Understanding Futsal: The Beginner’s guide

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Mumbai: Real Madrid FC and Portuguese soccer legend Luis Figo pose for media during the announcement of Premier Futsal league in Mumbai on Tuesday. PTI Photo by Santosh Hirlekar(PTI4_5_2016_000163)
Mumbai: Real Madrid FC and Portuguese soccer legend Luis Figo pose for media during the announcement of Premier Futsal league in Mumbai on Tuesday. PTI Photo by Santosh Hirlekar(PTI4_5_2016_000163)

The hype is real! With players like Ryan Giggs, Ronaldinho, Hernan Crespo, Paul Scholes, Michel Salgado, Falcao (Futsal Legend) and Louis Figo in India, for the very first edition of the Premier Futsal, it becomes quite pertinent to know more about the game which has taken millions of fans worldwide by storm. We bring to you the complete beginner’s guide to understanding the morphed version of the same old football- futsal.

While some may claim it to be a new-age fad, the game can be traced back to Uruguay in the 1930’s when the game was played on basketball courts for youth competitions. It has always been a game of 5-a-side and was played with or without any side netting. South America soon grew to be the hub of the shorter and smaller version of “The Beautiful Game”, with countries like Brazil, Argentina, Chile, Colombia and Paraguay forming a very deep sense of love for the game. Brazil soon earned the title of being the hotbed of the game, as almost every Brazilian football legend, has at some point in their career attributed some of their skills to futsal. Some of these names include the likes of Eusebio, Pele, and Zico.

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Brazil still continues to be the center of the futsal-ing world, as the game is well embodied in their understanding of ‘O Jogo Bonito‘- the beautiful game. Football in Brazil is from the streets. With limited space and lack of funding, the young footballers from the favelas often take to playing on the roads with makeshift goals. These reduced boundaries not only help to improve their flair and dribbling but also their ball control and improvisation. These are probably the essential skills required in a futsal player, which come quite naturally to the street-smart footballer in the Americas.

Moving on to understanding the game, the game is played on a hard-floored ground, which is generally indoors. The dimension of the playing field is around the vicinity of  40m x 20 m, in comparison to football’s 100m x 70m. The ball used is a #4 ball, which has 30% less bounce than the #5 ball used in football. Also, as mentioned before, the game is played 5-a-side, with an unlimited number of substitutions from among the 12 members selected before a game. Football allows for just 3 substitutions in the entire game.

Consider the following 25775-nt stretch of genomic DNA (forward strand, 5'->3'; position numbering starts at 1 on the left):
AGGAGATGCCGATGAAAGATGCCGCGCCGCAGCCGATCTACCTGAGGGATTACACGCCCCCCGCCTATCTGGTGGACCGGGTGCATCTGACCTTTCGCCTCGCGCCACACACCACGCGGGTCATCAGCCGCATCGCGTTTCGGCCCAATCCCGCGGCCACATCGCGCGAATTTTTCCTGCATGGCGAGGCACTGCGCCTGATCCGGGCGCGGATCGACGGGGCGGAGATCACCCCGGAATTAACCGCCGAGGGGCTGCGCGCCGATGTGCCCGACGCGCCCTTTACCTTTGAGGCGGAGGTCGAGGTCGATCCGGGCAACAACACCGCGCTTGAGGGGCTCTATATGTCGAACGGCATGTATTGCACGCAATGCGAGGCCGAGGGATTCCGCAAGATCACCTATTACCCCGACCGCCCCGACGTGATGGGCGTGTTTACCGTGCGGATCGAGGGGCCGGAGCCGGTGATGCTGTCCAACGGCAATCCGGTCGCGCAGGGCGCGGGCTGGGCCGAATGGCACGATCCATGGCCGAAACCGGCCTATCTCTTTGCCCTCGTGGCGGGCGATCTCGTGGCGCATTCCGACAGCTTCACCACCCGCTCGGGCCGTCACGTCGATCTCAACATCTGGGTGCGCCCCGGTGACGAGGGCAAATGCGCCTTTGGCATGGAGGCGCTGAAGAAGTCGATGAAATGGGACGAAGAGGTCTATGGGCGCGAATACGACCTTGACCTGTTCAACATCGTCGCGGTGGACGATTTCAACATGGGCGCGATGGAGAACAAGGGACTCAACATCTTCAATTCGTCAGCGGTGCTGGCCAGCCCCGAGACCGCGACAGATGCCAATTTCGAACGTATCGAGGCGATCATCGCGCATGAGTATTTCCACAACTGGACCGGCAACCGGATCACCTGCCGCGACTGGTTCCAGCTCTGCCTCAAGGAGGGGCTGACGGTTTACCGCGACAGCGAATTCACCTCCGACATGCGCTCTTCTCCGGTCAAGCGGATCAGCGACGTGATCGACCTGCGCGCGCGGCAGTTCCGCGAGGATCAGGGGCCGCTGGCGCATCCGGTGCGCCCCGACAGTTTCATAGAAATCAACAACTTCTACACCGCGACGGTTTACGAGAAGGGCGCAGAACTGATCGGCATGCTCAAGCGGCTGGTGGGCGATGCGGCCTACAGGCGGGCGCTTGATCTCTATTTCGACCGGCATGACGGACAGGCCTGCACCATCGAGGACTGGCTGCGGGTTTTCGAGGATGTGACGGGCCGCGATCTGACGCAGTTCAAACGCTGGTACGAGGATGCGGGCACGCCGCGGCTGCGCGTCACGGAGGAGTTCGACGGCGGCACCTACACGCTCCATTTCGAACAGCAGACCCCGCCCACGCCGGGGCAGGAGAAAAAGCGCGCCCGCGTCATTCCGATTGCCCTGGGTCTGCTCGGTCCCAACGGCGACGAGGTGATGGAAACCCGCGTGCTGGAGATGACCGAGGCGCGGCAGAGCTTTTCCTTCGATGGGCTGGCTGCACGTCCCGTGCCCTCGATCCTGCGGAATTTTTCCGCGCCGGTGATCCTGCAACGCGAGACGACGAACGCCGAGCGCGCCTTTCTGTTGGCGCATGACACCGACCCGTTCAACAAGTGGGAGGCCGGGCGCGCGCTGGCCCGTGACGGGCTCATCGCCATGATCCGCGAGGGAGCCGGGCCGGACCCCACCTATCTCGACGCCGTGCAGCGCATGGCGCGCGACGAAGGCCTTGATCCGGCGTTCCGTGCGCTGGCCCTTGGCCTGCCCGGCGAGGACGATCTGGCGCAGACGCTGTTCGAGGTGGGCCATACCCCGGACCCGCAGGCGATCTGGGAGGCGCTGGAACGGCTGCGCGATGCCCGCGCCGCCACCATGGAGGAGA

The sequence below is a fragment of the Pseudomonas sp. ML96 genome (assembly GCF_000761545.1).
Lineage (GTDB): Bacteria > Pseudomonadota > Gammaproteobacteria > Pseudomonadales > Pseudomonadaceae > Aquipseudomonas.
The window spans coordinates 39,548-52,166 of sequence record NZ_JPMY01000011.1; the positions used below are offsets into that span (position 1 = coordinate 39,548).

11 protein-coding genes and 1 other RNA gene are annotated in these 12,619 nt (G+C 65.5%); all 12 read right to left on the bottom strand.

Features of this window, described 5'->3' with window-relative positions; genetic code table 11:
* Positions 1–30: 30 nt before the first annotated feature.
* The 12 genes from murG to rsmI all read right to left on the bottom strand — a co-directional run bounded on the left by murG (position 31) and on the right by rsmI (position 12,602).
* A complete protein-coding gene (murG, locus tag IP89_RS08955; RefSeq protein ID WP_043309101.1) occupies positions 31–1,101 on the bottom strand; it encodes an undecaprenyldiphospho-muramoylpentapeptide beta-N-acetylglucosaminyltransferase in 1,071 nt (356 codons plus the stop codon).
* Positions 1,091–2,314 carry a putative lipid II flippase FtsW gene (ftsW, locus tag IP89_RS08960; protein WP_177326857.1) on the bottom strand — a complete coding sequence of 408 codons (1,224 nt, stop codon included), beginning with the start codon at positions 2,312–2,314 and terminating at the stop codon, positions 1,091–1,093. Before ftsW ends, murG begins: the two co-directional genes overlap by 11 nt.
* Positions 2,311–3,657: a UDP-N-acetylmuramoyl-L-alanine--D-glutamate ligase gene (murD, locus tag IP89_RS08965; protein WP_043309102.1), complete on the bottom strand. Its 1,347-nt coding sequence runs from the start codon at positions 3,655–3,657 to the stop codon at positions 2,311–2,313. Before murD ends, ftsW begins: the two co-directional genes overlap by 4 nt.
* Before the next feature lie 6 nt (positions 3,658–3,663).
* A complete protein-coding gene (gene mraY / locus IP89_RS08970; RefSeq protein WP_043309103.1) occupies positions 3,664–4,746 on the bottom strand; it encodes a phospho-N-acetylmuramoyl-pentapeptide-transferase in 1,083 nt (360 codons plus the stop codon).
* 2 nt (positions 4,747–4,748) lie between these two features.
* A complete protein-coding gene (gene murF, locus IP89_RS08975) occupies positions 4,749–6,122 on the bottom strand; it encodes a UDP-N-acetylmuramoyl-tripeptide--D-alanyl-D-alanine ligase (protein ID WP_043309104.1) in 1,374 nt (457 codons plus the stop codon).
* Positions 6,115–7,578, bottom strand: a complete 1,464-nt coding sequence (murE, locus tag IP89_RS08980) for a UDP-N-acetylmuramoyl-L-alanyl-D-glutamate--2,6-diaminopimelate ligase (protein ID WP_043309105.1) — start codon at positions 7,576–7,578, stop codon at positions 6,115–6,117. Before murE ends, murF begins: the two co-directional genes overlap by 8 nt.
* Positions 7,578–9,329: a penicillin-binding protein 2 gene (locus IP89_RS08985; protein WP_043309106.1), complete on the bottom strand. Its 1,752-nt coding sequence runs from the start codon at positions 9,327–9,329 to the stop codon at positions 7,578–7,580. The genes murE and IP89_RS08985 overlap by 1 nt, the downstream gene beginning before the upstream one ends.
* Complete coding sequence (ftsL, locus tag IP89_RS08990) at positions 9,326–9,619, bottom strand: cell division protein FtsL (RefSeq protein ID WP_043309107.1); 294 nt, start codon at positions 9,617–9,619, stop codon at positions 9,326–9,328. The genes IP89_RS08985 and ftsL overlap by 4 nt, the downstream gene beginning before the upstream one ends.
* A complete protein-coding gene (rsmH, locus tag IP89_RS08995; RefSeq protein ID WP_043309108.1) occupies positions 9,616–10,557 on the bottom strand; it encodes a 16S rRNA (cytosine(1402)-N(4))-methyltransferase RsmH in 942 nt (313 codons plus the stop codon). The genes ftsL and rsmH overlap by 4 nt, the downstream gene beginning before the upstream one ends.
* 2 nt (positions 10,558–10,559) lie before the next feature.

As the playing area is reduced, there are no more throw-ins, rather kick-ins. The playing time is reduced to 20 mins a half, allowing for 1 timeout in each half for each team. The clocks are also paused in case of any interruption in the game (like basketball). Regarding timing, the game has to be restarted within 4 seconds of any interruption or else the free-kick/kick-in goes to the opposition team. The same applies to goalkeepers.
Goalkeepers no longer kick the ball from their box but rather only throw the ball. In case the goalkeeper kicks the ball rather than throwing, an indirect free kick is awarded to the opposition. In an indirect free-kick, the ball is placed at  the 6-meter box if the foul occurs inside the penalty area. Similarly, in a case of a direct free kick, a penalty is offered if the offense occurs inside the penalty area. The wall should at least be 5 meters away from the ball in case of any free kick, and the kick has to be taken within 4 seconds of the game restarting. Additionally, the ball cannot be passed back to the goalkeeper.

Like basketball, Futsal is considered to be an almost no contact sport as sliding tackles and shoulder pushes are not allowed (probably why the game did not hit off in Europe). There is no offside rule, and a player who has been red-carded can be subbed out for another player after facing a 2-minute penalty with reduced players.

As one can see, the game of futsal is an amalgam of both basketball and football, and yet so fast paced that one can’t help but love this form of the game. Premier Futsal is here to bring a revolution. Premier Futsal will have 8 city-based teams, with 40 Indian and 50 international players. The teams are from Chennai, Mumbai, Delhi, Kolkata, Bengaluru, Kochi, Goa and Hyderabad. They have also employed 4 world class coaches- Max Bellarte, Sergio Tabbia, Octavio Gomes De Oliveira Junior and Ney Pereira.

With traditional futsal players like Falcao and Ronaldinho, alongside first timers like Hernan Crespo, Ryan Giggs, and Paul Scholes, this is one version of the game which will keep you engrossed and at the edge of your seat, and knock your socks off with the sheer display of dribbling, creativity, and flair. This is a fad which is here to stay. It’s not just us who claim so!

 

 

 

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